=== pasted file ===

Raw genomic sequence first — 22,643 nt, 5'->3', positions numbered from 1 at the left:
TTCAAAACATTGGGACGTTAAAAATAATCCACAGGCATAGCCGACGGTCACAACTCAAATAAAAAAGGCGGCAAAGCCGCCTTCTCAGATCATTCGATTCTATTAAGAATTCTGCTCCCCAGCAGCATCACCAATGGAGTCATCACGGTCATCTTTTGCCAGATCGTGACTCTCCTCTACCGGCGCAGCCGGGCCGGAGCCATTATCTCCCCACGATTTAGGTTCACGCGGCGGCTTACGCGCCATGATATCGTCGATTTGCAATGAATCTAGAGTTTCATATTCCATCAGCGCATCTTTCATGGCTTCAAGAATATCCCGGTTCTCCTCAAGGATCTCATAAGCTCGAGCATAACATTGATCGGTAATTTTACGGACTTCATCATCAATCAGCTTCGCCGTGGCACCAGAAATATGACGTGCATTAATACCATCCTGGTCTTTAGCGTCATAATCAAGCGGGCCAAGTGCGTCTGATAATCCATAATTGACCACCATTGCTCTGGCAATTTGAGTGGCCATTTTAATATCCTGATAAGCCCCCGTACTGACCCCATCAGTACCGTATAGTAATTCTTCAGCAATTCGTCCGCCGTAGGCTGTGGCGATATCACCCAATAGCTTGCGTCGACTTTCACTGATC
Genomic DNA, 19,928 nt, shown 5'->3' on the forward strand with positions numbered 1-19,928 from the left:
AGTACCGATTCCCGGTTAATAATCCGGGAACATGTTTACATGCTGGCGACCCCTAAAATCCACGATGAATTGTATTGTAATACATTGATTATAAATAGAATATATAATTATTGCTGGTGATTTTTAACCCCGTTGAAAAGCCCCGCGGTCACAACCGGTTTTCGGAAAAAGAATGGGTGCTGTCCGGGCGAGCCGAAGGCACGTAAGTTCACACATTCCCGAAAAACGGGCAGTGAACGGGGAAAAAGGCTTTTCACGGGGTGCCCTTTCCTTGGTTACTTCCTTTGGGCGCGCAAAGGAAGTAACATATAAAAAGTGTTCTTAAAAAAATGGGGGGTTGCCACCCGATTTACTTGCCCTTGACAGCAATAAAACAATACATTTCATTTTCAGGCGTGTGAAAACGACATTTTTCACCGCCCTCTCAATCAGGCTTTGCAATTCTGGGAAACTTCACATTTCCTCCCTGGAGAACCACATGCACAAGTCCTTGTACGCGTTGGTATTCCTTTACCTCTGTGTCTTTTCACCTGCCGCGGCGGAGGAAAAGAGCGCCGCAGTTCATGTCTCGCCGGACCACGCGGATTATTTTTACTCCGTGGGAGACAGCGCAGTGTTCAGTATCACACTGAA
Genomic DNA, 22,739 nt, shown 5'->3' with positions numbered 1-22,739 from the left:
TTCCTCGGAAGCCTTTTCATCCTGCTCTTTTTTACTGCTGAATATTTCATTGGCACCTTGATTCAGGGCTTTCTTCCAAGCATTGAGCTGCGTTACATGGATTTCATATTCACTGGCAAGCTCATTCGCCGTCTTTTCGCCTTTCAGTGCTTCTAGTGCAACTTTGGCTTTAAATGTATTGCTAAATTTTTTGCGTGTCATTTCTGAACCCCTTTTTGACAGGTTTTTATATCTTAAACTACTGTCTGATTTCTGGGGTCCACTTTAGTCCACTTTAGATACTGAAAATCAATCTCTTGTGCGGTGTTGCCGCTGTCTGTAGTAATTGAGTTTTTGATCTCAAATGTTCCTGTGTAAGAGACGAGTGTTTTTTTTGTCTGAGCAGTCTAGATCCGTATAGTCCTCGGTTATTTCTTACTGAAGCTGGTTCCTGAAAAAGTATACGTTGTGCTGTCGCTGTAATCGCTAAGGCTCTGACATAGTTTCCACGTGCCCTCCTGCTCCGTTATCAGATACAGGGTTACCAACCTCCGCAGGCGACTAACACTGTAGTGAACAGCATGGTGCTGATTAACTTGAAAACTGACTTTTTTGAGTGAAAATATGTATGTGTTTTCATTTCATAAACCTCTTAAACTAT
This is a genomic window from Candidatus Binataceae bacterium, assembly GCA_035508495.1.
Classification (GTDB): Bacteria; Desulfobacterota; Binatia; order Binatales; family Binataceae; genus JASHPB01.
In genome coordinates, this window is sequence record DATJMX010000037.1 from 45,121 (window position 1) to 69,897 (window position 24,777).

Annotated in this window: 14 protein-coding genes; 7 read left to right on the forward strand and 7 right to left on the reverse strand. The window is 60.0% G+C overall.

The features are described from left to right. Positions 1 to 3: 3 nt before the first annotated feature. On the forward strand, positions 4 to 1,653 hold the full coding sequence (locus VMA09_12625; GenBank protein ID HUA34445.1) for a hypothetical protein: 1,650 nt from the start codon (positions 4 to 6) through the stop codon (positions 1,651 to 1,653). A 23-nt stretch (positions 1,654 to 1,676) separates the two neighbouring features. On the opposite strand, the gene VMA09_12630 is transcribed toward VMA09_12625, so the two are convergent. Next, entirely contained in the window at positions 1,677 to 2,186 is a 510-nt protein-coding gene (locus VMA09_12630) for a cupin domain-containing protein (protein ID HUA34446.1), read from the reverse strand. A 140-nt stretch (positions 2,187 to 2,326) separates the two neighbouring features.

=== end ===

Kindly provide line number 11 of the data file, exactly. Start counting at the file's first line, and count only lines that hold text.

The features are described from left to right. Positions 1 to 3: 3 nt before the first annotated feature. On the forward strand, positions 4 to 1,653 hold the full coding sequence (locus VMA09_12625; GenBank protein ID HUA34445.1) for a hypothetical protein: 1,650 nt from the start codon (positions 4 to 6) through the stop codon (positions 1,651 to 1,653). A 23-nt stretch (positions 1,654 to 1,676) separates the two neighbouring features. On the opposite strand, the gene VMA09_12630 is transcribed toward VMA09_12625, so the two are convergent. Next, entirely contained in the window at positions 1,677 to 2,186 is a 510-nt protein-coding gene (locus VMA09_12630) for a cupin domain-containing protein (protein ID HUA34446.1), read from the reverse strand. A 140-nt stretch (positions 2,187 to 2,326) separates the two neighbouring features.